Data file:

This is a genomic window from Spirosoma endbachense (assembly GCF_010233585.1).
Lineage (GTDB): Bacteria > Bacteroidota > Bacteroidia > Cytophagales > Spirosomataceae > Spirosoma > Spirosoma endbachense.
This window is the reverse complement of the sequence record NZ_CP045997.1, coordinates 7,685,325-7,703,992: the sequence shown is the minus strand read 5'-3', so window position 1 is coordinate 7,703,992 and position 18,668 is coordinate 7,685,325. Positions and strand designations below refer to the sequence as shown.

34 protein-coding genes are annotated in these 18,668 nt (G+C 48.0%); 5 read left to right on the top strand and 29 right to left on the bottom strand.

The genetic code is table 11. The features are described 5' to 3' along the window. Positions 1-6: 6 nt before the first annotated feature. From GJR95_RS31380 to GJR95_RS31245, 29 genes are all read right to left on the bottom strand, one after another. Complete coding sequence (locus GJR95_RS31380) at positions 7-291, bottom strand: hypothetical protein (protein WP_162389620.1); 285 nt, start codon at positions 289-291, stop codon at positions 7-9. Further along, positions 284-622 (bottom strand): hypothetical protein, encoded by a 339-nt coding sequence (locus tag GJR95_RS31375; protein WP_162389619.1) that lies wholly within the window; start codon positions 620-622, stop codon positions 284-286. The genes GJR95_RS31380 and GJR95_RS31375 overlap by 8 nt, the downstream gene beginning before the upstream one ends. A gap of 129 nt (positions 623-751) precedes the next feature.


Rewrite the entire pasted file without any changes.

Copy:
This is a genomic window from Spirosoma endbachense (assembly GCF_010233585.1).
Lineage (GTDB): Bacteria > Bacteroidota > Bacteroidia > Cytophagales > Spirosomataceae > Spirosoma > Spirosoma endbachense.
This window is the reverse complement of the sequence record NZ_CP045997.1, coordinates 7,685,325-7,703,992: the sequence shown is the minus strand read 5'-3', so window position 1 is coordinate 7,703,992 and position 18,668 is coordinate 7,685,325. Positions and strand designations below refer to the sequence as shown.

34 protein-coding genes are annotated in these 18,668 nt (G+C 48.0%); 5 read left to right on the top strand and 29 right to left on the bottom strand.

The genetic code is table 11. The features are described 5' to 3' along the window. Positions 1-6: 6 nt before the first annotated feature. From GJR95_RS31380 to GJR95_RS31245, 29 genes are all read right to left on the bottom strand, one after another. Complete coding sequence (locus GJR95_RS31380) at positions 7-291, bottom strand: hypothetical protein (protein WP_162389620.1); 285 nt, start codon at positions 289-291, stop codon at positions 7-9. Further along, positions 284-622 (bottom strand): hypothetical protein, encoded by a 339-nt coding sequence (locus tag GJR95_RS31375; protein WP_162389619.1) that lies wholly within the window; start codon positions 620-622, stop codon positions 284-286. The genes GJR95_RS31380 and GJR95_RS31375 overlap by 8 nt, the downstream gene beginning before the upstream one ends. A gap of 129 nt (positions 623-751) precedes the next feature.